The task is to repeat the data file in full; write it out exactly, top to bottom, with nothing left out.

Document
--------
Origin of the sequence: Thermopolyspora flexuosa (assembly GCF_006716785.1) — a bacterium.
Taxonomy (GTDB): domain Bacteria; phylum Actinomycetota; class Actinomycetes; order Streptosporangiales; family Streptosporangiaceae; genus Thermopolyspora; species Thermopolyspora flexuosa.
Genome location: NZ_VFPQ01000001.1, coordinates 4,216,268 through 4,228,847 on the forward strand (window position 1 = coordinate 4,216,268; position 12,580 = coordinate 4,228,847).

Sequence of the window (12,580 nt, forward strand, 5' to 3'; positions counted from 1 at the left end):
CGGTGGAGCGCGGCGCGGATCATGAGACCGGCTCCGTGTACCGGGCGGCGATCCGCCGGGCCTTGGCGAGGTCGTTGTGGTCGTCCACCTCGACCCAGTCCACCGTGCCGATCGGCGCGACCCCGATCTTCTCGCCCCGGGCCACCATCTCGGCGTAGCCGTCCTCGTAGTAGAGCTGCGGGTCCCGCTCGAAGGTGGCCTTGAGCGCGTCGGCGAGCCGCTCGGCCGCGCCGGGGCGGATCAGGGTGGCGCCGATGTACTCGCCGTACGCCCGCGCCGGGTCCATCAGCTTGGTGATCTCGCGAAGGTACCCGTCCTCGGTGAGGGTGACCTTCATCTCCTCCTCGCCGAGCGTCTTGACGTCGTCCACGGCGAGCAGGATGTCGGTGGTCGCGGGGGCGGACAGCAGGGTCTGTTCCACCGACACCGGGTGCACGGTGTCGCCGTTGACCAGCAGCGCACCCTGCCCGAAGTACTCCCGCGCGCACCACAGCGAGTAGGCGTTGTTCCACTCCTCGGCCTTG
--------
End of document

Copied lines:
Origin of the sequence: Thermopolyspora flexuosa (assembly GCF_006716785.1) — a bacterium.
Taxonomy (GTDB): domain Bacteria; phylum Actinomycetota; class Actinomycetes; order Streptosporangiales; family Streptosporangiaceae; genus Thermopolyspora; species Thermopolyspora flexuosa.
Genome location: NZ_VFPQ01000001.1, coordinates 4,216,268 through 4,228,847 on the forward strand (window position 1 = coordinate 4,216,268; position 12,580 = coordinate 4,228,847).

Sequence of the window (12,580 nt, forward strand, 5' to 3'; positions counted from 1 at the left end):
CGGTGGAGCGCGGCGCGGATCATGAGACCGGCTCCGTGTACCGGGCGGCGATCCGCCGGGCCTTGGCGAGGTCGTTGTGGTCGTCCACCTCGACCCAGTCCACCGTGCCGATCGGCGCGACCCCGATCTTCTCGCCCCGGGCCACCATCTCGGCGTAGCCGTCCTCGTAGTAGAGCTGCGGGTCCCGCTCGAAGGTGGCCTTGAGCGCGTCGGCGAGCCGCTCGGCCGCGCCGGGGCGGATCAGGGTGGCGCCGATGTACTCGCCGTACGCCCGCGCCGGGTCCATCAGCTTGGTGATCTCGCGAAGGTACCCGTCCTCGGTGAGGGTGACCTTCATCTCCTCCTCGCCGAGCGTCTTGACGTCGTCCACGGCGAGCAGGATGTCGGTGGTCGCGGGGGCGGACAGCAGGGTCTGTTCCACCGACACCGGGTGCACGGTGTCGCCGTTGACCAGCAGCGCACCCTGCCCGAAGTACTCCCGCGCGCACCACAGCGAGTAGGCGTTGTTCCACTCCTCGGCCTTG